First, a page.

While many people understand the implications and instances of physical elder abuse, such as those that may occur at nursing facilities, few realize that elder financial abuse is just as common, yet it goes unreported in many cases. U.S. News notes that elderly Americans lose billions each year to such abuse, but only 26 states carry reporting mandates, which may contribute to this problem.
While elder financial abuse is not always easy to spot, there are a few signs loved ones can watch for in order to protect an elder and his or her financial well-being.
1. An increase in ATM withdrawals
When an older individual grants someone in the family access to a bank account so that person can pay bills, buy groceries and handle the cost of utilities, the family member may start to make cash withdrawals from the ATM more than necessary and pocket additional cash. If the elder has reduced cognitive ability, the excessive withdrawals may go unnoticed. Implementing a system of checks and balances with another trusted family member may prevent this.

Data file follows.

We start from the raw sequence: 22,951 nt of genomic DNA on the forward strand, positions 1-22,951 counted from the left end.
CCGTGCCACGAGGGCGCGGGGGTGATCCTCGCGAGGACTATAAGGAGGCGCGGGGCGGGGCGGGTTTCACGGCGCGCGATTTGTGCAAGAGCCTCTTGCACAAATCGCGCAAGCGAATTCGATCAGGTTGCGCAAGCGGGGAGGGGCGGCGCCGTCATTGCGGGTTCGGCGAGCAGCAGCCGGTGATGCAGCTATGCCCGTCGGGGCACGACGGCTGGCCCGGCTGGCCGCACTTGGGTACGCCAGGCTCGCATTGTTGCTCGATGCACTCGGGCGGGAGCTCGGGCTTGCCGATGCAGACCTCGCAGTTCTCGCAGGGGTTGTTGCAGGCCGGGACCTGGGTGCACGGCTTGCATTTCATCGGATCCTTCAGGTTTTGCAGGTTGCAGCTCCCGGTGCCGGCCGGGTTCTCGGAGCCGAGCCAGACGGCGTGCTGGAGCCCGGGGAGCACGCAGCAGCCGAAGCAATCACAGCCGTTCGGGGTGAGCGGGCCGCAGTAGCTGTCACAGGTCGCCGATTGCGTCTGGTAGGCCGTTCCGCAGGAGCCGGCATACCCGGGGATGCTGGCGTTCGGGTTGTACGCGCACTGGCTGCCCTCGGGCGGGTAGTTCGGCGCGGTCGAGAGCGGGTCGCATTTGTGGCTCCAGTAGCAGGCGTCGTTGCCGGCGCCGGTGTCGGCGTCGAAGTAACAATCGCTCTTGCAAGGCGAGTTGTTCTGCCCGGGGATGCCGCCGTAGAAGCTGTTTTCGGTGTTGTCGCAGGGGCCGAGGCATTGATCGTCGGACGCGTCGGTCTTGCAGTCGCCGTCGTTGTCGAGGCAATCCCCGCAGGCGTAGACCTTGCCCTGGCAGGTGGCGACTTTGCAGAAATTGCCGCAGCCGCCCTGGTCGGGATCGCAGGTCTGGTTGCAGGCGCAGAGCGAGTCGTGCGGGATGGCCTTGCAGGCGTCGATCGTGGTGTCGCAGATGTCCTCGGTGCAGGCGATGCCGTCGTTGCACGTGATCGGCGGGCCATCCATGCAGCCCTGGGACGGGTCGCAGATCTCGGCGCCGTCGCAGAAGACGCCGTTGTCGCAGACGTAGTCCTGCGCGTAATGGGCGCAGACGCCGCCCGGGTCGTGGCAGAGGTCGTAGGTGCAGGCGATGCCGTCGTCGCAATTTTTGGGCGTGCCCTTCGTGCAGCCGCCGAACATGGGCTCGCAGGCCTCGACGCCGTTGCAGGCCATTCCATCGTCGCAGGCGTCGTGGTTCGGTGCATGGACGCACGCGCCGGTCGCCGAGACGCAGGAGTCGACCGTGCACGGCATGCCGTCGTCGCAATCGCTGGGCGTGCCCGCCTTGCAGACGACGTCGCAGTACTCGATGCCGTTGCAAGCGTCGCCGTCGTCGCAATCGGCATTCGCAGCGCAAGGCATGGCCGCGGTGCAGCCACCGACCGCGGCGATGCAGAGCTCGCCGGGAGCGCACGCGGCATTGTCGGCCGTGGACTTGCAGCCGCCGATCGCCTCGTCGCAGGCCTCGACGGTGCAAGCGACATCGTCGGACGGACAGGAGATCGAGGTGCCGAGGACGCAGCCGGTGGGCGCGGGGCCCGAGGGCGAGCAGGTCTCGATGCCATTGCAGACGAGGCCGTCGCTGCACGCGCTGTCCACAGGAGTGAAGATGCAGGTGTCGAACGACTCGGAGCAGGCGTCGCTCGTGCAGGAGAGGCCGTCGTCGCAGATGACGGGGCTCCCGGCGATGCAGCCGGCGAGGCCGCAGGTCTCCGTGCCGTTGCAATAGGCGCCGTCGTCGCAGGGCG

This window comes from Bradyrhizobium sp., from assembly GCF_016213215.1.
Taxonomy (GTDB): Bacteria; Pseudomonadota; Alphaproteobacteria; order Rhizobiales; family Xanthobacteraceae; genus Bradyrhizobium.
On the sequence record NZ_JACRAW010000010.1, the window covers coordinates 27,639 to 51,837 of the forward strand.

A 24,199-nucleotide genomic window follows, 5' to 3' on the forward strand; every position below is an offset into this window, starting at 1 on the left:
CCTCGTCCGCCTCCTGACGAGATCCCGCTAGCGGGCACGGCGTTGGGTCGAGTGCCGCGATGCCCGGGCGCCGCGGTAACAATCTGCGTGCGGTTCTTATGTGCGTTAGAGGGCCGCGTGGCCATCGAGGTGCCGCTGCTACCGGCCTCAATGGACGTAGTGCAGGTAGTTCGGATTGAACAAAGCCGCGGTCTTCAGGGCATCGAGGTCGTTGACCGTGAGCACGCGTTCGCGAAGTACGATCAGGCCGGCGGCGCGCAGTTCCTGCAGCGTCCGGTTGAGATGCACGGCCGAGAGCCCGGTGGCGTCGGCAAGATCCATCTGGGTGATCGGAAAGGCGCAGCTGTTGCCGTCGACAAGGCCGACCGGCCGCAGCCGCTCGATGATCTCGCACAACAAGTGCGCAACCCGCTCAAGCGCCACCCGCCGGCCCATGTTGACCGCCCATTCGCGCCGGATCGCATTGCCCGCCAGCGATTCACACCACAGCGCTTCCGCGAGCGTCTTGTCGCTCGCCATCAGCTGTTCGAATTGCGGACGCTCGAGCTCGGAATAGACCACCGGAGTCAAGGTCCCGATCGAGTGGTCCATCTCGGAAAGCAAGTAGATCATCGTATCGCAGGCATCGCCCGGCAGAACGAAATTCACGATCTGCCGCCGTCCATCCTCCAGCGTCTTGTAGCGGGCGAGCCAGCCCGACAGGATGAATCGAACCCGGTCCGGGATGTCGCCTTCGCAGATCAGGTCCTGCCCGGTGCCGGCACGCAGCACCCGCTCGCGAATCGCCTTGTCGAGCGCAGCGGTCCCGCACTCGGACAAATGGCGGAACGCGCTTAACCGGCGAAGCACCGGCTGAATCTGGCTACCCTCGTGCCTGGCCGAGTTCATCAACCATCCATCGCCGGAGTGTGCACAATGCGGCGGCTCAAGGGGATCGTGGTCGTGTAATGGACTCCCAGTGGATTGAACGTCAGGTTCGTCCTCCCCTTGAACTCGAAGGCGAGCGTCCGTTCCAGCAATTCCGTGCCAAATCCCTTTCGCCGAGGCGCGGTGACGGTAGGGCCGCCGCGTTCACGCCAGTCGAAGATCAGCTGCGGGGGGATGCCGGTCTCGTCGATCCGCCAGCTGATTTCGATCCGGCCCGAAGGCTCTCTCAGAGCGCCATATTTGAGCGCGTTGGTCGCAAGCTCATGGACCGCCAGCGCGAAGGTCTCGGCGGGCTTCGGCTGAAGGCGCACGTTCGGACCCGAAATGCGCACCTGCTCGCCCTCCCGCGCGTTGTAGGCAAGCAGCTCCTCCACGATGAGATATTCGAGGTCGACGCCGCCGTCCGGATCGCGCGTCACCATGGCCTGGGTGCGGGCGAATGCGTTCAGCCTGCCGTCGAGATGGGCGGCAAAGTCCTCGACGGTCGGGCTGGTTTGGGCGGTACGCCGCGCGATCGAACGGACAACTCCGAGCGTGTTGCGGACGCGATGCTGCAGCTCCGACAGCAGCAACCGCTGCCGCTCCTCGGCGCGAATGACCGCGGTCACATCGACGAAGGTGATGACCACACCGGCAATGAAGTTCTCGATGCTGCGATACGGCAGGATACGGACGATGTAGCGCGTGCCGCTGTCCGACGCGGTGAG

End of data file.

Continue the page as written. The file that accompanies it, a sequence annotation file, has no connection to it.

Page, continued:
2. New or changing credit card use
The ease of applying for a credit card sometimes motivates caregivers to take out credit cards in an elder’s name and use these cards for their own personal gain. Autopay options may also allow the abusers to hide the bills from the elder and any other family members, especially if they are the only ones handling the money.
3. Changes to bill paying practices
Those who participate in elder financial abuse may try to hide their actions by changing certain bill-paying practices. They may cancel or postpone autopayments to gain access to money set aside for credit card or utility bills.
Some elders may hesitate to report the abuse out of shame or because they fear their abuser. A regular review of finances by a trusted family member can prevent this type of exploitation.